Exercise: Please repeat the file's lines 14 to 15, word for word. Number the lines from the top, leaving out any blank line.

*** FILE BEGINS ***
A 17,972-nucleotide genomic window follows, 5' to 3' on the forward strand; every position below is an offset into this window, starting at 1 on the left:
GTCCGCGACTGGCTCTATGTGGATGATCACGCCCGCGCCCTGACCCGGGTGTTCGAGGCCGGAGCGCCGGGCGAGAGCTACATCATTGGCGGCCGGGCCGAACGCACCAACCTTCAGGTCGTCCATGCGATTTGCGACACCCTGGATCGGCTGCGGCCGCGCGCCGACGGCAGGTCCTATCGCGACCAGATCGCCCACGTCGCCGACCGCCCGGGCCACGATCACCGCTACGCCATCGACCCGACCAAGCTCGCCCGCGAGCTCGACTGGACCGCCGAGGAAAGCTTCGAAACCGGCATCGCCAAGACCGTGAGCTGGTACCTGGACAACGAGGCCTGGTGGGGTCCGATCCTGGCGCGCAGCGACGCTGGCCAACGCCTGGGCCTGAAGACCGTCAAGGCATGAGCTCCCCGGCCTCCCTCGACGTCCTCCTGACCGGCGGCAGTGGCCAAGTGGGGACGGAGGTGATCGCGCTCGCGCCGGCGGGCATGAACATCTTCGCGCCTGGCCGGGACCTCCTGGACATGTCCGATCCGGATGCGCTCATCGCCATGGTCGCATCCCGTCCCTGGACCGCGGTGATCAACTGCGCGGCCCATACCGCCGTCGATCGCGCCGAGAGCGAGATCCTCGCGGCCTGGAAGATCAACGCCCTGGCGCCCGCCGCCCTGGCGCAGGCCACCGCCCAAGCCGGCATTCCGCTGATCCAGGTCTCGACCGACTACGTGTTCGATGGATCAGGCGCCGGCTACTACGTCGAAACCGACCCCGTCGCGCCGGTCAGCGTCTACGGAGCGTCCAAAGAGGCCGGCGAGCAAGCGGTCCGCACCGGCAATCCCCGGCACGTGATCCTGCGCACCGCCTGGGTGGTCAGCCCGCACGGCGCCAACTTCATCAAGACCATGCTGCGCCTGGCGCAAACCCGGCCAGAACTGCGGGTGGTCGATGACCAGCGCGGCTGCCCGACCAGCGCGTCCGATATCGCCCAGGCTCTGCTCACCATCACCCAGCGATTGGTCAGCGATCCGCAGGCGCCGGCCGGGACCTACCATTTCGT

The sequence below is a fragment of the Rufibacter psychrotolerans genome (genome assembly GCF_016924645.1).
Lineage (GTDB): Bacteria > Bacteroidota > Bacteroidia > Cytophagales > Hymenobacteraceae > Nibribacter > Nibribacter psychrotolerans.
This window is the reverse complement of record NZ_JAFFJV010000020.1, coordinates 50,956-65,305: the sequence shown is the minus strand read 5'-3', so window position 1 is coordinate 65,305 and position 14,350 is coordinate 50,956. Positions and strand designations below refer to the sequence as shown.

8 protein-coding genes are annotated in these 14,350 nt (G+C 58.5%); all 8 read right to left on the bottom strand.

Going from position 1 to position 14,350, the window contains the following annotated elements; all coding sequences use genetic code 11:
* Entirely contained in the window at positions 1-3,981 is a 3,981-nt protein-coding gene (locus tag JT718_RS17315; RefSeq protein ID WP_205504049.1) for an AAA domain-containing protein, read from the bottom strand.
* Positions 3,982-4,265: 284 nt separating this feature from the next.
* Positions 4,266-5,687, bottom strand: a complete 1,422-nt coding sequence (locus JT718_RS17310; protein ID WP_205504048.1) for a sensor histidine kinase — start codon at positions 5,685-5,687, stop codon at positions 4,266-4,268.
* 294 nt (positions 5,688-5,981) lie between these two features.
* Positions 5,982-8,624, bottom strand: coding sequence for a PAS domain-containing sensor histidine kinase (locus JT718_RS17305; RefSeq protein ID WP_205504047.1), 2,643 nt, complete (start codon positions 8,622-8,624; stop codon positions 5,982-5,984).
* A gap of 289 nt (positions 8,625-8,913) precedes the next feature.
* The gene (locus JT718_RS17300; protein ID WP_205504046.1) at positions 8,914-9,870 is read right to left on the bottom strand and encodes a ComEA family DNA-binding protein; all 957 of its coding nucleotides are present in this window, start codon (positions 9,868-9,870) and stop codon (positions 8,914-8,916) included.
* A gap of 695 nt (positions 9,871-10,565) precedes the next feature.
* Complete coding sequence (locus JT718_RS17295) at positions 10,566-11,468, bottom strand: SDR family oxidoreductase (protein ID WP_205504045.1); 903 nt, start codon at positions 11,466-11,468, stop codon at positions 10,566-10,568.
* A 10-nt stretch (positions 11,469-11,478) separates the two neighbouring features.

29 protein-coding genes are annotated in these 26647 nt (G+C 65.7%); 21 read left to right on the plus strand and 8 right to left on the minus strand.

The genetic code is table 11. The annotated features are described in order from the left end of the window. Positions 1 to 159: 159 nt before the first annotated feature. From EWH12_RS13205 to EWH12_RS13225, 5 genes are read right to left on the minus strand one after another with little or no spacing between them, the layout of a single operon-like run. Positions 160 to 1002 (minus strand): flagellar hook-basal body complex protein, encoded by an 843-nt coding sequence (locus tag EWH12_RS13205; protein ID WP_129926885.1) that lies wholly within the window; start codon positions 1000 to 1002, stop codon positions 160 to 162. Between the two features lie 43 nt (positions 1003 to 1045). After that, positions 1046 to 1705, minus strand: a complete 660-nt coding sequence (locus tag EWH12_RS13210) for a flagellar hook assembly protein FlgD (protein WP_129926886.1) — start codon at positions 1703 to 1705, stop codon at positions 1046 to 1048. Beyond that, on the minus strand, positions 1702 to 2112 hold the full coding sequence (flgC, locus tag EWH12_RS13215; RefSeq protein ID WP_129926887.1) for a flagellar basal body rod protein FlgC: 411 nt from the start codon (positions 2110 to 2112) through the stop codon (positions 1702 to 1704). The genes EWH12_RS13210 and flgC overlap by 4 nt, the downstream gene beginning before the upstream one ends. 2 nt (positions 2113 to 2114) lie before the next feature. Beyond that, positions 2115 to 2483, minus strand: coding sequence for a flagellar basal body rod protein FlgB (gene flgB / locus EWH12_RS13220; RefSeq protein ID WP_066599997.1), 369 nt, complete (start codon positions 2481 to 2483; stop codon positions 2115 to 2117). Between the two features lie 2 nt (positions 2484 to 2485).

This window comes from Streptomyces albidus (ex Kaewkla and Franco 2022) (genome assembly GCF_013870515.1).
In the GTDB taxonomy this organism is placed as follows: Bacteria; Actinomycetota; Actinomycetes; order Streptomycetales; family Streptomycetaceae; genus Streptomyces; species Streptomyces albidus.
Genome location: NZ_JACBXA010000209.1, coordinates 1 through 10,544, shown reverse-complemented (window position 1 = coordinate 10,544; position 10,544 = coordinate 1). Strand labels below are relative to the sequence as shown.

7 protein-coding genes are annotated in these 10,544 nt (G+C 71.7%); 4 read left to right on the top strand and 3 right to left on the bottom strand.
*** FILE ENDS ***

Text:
* The gene (locus JT718_RS17300; protein ID WP_205504046.1) at positions 8,914-9,870 is read right to left on the bottom strand and encodes a ComEA family DNA-binding protein; all 957 of its coding nucleotides are present in this window, start codon (positions 9,868-9,870) and stop codon (positions 8,914-8,916) included.
* A gap of 695 nt (positions 9,871-10,565) precedes the next feature.